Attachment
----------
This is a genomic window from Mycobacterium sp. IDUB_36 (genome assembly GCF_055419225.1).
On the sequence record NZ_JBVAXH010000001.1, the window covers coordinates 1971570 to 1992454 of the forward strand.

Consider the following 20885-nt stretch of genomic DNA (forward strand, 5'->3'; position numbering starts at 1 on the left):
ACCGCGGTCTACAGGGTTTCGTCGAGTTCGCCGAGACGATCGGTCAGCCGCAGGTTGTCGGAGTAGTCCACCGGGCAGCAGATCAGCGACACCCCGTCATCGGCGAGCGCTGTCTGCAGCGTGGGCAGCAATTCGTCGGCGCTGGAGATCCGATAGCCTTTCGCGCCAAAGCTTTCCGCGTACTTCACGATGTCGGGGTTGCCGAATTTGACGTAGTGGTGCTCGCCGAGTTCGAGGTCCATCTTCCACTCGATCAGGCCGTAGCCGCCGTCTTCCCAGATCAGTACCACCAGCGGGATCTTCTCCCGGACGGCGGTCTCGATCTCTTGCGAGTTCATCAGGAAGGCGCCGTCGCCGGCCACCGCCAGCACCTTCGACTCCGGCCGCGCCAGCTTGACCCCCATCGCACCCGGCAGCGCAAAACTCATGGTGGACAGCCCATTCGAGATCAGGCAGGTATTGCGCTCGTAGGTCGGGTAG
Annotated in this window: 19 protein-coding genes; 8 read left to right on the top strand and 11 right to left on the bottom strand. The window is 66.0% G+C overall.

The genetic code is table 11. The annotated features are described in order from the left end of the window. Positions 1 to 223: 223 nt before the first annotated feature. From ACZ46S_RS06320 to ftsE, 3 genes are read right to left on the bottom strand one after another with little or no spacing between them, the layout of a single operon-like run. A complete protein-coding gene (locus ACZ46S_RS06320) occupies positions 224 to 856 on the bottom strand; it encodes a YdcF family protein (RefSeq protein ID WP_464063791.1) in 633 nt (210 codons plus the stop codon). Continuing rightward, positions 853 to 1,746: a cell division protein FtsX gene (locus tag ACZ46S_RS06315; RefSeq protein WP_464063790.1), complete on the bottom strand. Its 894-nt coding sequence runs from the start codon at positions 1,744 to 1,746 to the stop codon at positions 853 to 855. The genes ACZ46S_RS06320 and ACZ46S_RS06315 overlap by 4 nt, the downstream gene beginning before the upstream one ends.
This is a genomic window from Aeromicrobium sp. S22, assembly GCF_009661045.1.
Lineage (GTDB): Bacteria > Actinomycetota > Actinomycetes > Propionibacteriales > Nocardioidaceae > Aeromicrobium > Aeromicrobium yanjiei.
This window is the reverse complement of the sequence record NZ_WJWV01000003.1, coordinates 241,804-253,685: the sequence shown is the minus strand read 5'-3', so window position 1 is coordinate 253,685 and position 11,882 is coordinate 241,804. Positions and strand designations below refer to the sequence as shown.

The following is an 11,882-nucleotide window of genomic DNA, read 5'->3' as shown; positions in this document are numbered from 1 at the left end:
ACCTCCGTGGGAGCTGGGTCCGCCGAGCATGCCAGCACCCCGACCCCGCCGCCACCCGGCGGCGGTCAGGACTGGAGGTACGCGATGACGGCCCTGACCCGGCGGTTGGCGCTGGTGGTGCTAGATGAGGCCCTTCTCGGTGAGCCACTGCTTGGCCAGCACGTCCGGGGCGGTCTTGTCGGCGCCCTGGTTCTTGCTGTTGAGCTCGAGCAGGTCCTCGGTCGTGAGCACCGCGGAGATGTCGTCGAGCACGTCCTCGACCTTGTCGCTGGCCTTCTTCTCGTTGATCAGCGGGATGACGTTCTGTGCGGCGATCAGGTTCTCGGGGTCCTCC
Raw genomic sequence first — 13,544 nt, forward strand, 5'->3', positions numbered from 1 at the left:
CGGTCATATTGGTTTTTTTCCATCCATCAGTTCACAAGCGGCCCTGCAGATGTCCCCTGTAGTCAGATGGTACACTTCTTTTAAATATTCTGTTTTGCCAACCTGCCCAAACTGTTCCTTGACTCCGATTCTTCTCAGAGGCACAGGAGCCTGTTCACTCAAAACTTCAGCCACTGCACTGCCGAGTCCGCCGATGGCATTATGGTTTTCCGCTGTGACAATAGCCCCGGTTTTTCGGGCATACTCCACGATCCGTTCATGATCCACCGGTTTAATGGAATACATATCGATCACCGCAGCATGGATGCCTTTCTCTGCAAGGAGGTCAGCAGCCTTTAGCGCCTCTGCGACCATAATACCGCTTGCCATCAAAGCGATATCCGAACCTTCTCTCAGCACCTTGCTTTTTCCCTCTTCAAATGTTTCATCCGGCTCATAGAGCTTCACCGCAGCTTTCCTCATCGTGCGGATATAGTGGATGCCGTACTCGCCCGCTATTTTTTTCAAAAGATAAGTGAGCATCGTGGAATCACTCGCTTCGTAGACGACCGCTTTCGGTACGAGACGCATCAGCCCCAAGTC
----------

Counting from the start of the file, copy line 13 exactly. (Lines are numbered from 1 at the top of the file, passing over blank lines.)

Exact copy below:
CGGTCATATTGGTTTTTTTCCATCCATCAGTTCACAAGCGGCCCTGCAGATGTCCCCTGTAGTCAGATGGTACACTTCTTTTAAATATTCTGTTTTGCCAACCTGCCCAAACTGTTCCTTGACTCCGATTCTTCTCAGAGGCACAGGAGCCTGTTCACTCAAAACTTCAGCCACTGCACTGCCGAGTCCGCCGATGGCATTATGGTTTTCCGCTGTGACAATAGCCCCGGTTTTTCGGGCATACTCCACGATCCGTTCATGATCCACCGGTTTAATGGAATACATATCGATCACCGCAGCATGGATGCCTTTCTCTGCAAGGAGGTCAGCAGCCTTTAGCGCCTCTGCGACCATAATACCGCTTGCCATCAAAGCGATATCCGAACCTTCTCTCAGCACCTTGCTTTTTCCCTCTTCAAATGTTTCATCCGGCTCATAGAGCTTCACCGCAGCTTTCCTCATCGTGCGGATATAGTGGATGCCGTACTCGCCCGCTATTTTTTTCAAAAGATAAGTGAGCATCGTGGAATCACTCGCTTCGTAGACGACCGCTTTCGGTACGAGACGCATCAGCCCCAAGTC